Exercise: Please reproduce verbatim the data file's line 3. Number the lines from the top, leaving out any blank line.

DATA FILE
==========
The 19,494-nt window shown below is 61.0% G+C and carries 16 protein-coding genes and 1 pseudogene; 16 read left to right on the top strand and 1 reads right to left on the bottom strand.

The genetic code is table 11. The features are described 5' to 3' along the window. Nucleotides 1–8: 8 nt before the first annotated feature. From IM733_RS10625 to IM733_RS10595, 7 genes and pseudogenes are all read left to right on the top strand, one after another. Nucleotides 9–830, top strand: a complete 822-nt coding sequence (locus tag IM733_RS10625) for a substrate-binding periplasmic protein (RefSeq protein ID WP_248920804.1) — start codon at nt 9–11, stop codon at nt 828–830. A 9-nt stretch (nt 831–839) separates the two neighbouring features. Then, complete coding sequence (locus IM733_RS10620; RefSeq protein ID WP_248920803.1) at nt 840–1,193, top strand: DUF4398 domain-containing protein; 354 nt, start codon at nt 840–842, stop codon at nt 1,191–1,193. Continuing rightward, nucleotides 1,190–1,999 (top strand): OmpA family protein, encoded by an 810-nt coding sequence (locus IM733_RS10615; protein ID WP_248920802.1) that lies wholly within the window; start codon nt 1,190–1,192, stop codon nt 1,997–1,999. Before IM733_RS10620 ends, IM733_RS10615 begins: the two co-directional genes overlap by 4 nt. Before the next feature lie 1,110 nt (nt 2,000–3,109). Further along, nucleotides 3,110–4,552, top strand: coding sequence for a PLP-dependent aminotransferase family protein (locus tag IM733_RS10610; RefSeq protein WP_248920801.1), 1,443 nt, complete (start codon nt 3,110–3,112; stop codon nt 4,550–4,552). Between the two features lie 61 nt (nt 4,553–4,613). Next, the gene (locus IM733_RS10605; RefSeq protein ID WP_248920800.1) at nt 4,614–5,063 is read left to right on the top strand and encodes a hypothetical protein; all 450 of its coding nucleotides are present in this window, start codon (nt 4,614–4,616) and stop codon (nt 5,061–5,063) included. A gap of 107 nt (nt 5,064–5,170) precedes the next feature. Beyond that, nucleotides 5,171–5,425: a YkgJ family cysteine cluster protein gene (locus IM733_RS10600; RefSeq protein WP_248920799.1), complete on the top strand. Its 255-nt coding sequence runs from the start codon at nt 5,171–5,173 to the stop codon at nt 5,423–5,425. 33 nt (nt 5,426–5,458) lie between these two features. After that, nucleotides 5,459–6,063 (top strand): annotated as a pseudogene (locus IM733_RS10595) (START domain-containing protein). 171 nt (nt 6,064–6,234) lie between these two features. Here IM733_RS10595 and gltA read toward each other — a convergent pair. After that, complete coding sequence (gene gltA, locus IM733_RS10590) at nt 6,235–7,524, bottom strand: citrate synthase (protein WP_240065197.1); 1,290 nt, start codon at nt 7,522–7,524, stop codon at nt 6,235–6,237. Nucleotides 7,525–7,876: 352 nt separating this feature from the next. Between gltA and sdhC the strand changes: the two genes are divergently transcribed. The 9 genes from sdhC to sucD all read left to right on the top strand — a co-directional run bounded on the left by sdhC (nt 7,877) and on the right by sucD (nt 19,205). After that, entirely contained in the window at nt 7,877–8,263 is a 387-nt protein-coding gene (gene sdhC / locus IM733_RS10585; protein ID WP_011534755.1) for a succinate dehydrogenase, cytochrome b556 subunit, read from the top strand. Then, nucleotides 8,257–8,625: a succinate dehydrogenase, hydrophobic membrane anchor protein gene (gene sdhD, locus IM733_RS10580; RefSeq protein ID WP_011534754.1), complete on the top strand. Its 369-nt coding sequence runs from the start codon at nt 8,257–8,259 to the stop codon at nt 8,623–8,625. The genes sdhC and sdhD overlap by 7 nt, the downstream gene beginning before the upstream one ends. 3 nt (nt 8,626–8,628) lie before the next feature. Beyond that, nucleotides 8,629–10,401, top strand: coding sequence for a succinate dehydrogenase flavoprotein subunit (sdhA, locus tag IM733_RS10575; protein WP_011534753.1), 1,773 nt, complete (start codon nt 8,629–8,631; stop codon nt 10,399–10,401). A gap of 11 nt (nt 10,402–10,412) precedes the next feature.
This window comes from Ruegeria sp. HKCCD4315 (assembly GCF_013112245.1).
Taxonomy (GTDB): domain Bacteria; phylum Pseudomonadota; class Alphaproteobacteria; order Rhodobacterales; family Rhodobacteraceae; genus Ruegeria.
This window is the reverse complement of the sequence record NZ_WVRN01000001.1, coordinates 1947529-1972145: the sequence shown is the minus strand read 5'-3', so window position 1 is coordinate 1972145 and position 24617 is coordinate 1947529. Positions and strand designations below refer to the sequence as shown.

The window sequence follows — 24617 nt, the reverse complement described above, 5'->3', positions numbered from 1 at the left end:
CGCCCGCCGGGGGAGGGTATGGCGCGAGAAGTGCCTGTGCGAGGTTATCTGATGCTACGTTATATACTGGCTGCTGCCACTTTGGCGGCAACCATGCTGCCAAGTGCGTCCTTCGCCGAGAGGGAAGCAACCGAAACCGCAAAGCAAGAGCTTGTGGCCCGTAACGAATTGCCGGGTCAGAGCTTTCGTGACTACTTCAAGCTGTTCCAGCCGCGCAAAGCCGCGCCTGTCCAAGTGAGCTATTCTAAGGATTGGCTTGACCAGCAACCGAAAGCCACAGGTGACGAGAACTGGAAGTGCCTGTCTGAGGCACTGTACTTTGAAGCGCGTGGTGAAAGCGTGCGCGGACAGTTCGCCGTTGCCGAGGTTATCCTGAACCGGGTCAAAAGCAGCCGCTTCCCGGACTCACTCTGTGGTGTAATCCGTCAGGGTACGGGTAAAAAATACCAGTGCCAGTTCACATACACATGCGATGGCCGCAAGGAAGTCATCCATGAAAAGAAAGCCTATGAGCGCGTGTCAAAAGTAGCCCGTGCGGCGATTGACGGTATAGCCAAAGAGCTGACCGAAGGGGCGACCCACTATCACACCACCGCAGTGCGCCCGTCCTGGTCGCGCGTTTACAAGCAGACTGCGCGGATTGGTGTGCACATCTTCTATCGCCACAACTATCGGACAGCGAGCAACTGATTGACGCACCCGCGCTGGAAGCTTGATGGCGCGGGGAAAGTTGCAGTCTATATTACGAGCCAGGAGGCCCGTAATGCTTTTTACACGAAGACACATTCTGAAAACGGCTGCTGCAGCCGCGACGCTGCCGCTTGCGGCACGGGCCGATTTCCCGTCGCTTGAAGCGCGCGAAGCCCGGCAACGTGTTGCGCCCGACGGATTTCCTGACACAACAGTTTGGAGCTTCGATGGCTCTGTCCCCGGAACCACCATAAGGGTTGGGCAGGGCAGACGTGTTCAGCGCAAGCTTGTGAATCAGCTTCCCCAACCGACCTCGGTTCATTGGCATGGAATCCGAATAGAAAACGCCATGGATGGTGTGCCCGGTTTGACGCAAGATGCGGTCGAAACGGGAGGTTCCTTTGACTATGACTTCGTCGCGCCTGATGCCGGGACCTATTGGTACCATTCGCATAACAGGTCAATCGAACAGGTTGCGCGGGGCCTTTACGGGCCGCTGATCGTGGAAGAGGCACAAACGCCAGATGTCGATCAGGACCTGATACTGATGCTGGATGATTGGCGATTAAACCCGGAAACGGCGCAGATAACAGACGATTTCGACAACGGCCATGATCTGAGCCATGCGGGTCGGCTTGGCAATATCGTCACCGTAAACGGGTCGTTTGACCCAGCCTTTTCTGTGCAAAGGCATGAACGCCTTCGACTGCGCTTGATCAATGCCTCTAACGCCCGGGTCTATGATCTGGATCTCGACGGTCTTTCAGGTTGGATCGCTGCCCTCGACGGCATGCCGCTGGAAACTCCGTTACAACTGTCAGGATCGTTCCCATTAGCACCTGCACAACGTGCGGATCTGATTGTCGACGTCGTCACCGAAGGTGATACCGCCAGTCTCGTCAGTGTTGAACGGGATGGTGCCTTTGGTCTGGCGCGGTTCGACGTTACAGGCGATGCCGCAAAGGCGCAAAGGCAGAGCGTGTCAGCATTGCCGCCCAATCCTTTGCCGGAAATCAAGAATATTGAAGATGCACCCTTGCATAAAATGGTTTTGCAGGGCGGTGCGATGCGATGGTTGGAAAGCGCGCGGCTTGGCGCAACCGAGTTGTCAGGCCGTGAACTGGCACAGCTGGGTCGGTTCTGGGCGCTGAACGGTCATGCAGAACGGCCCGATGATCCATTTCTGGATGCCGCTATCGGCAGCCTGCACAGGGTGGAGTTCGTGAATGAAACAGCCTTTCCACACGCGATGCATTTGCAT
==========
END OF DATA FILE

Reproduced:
This window comes from Ruegeria sp. HKCCD4315 (assembly GCF_013112245.1).